Angelo Lutz, the mob associate whose quips and sound bites placed him at center stage during last summer's high-profile federal racketeering trial, found himself the center of attention again yesterday when U.S. District Judge Herbert Hutton sentenced him to nine years in prison. Rejecting several pleas for leniency, Hutton hammered the heavyweight wannabe wiseguy with the maximum permitted under sentencing guidelines. What's more, Lutz, 38, who was convicted on racketeering, gambling and extortion charges, received the same sentence as two codefendants who were "made," or formally initiated, members of the mob and more time than two other made members of the organization.
March 18, 1995 |
Nicholas "The Blade" Virgilio, longtime pal of jailed mob boss Nicholas "Little Nicky" Scarfo and the killer of an Atlantic City judge in 1978, died Wednesday of a heart attack. The 67-year-old South Philadelphia native was serving a 40-year sentence on federal racketeering charges for the murder of Judge Edwin J. Helfant and for two extortions. He died in the Federal Medical Center in Springfield, Mo., where he was sent for heart treatment on Feb. 18, 1994. Virgilio became a three-time killer, bookmaker and extortionist during his life of crime in Philadelphia and Atlantic City.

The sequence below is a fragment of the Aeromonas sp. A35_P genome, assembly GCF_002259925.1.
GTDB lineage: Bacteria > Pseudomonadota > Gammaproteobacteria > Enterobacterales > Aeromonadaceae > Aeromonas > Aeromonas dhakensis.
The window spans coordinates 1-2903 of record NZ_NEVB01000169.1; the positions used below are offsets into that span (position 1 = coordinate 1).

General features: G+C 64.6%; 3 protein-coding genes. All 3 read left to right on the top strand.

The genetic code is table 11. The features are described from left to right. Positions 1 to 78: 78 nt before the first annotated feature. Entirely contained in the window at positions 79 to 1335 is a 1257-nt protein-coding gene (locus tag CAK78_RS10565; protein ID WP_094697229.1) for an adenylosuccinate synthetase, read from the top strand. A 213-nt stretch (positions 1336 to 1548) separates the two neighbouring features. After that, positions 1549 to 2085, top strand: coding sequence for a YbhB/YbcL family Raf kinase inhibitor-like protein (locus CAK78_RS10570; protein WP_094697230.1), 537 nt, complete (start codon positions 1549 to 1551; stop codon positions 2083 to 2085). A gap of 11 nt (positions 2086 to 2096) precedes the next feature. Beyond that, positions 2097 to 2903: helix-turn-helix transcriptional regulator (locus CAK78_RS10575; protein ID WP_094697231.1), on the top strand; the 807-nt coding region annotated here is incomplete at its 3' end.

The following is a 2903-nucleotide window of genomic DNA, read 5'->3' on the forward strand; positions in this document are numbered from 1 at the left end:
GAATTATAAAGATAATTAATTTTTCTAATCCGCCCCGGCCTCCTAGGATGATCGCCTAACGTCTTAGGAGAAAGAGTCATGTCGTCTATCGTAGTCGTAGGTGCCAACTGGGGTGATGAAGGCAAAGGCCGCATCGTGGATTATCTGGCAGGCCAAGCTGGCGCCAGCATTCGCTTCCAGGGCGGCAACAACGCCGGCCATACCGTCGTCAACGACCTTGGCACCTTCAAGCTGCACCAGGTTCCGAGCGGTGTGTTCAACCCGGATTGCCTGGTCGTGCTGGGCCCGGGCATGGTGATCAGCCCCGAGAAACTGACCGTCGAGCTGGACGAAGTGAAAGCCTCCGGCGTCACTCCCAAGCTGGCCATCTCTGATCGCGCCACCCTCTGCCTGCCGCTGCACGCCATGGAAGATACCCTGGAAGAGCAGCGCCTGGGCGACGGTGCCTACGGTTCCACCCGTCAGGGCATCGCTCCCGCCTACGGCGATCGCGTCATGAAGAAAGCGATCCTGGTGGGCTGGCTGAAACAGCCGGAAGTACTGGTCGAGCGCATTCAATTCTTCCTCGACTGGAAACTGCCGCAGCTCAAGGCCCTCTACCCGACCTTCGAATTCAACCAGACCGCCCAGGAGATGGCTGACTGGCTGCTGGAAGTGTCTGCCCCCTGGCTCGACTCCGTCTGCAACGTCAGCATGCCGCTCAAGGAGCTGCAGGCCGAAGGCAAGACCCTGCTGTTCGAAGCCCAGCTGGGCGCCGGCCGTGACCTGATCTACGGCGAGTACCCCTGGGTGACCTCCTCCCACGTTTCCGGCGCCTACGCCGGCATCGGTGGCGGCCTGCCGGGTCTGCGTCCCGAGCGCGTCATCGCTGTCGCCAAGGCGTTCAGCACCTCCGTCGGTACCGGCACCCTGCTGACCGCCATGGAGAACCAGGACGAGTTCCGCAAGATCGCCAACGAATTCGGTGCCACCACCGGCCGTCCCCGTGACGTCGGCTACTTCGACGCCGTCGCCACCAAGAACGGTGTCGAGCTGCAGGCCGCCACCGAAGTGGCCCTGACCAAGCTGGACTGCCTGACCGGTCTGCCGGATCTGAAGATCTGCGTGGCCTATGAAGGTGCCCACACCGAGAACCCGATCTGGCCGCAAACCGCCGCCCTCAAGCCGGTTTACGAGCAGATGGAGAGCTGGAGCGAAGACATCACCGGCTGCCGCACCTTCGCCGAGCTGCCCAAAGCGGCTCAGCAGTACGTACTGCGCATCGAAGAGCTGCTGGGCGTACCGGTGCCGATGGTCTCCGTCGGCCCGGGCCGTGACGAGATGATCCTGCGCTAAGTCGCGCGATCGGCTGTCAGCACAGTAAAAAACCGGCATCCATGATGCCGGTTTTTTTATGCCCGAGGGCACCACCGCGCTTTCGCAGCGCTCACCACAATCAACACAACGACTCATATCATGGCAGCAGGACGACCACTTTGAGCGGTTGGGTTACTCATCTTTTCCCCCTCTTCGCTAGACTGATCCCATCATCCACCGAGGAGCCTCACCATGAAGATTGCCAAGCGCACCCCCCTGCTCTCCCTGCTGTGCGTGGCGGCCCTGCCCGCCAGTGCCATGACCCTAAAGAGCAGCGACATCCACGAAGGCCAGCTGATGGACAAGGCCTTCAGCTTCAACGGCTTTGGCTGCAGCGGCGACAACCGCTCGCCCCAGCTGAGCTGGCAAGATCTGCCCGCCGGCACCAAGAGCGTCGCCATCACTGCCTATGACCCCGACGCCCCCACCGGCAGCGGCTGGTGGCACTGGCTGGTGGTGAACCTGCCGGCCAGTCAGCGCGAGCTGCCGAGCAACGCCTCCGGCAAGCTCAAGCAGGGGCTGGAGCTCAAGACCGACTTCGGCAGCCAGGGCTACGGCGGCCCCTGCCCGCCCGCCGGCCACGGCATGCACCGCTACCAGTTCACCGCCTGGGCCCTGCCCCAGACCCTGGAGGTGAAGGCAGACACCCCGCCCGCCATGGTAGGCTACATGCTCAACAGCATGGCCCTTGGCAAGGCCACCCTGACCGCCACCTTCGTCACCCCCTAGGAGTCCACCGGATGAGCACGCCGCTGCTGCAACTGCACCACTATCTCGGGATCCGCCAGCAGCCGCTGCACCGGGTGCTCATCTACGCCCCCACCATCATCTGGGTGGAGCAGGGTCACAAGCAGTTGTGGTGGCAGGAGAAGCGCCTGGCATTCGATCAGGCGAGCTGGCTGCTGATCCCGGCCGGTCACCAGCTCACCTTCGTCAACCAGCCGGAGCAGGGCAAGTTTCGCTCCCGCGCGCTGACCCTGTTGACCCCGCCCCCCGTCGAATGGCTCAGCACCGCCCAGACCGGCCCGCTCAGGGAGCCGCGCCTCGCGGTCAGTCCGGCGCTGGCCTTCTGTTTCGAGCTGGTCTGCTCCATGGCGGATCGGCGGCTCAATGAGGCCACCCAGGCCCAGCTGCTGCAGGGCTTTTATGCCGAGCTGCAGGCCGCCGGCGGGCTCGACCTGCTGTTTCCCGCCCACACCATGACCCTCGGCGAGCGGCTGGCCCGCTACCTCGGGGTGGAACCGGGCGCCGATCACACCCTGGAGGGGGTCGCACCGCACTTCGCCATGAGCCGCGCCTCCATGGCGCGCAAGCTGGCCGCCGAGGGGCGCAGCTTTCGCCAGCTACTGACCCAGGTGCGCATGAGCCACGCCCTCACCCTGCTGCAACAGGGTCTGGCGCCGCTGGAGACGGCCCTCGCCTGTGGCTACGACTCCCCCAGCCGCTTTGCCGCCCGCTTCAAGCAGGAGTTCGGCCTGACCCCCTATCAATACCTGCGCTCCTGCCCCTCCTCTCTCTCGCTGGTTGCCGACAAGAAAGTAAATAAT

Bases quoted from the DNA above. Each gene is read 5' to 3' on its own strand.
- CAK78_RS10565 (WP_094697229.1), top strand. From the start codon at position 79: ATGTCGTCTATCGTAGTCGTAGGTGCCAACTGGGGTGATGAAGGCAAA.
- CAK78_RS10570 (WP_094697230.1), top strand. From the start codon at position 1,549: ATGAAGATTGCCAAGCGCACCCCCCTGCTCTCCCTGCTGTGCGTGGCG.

January 14, 1990 |
A secret ceremony. Clandestine underworld meetings. Money. Power. Murder. The Mafia. That was the world of Philip Leonetti, 36, handsome, preppie-looking and articulate - a man who seemingly would be more at home in the movies or closing deals on Wall Street than in the No. 2 position in the Philadelphia- South Jersey La Cosa Nostra. But on the stand last week in U.S. District Court for his debut as a government witness, the former underboss gave a spellbinding and often chilling account of what it was like to grow up in the mob with the careful grooming of his uncle, imprisoned mob boss Nicodemo Scarfo.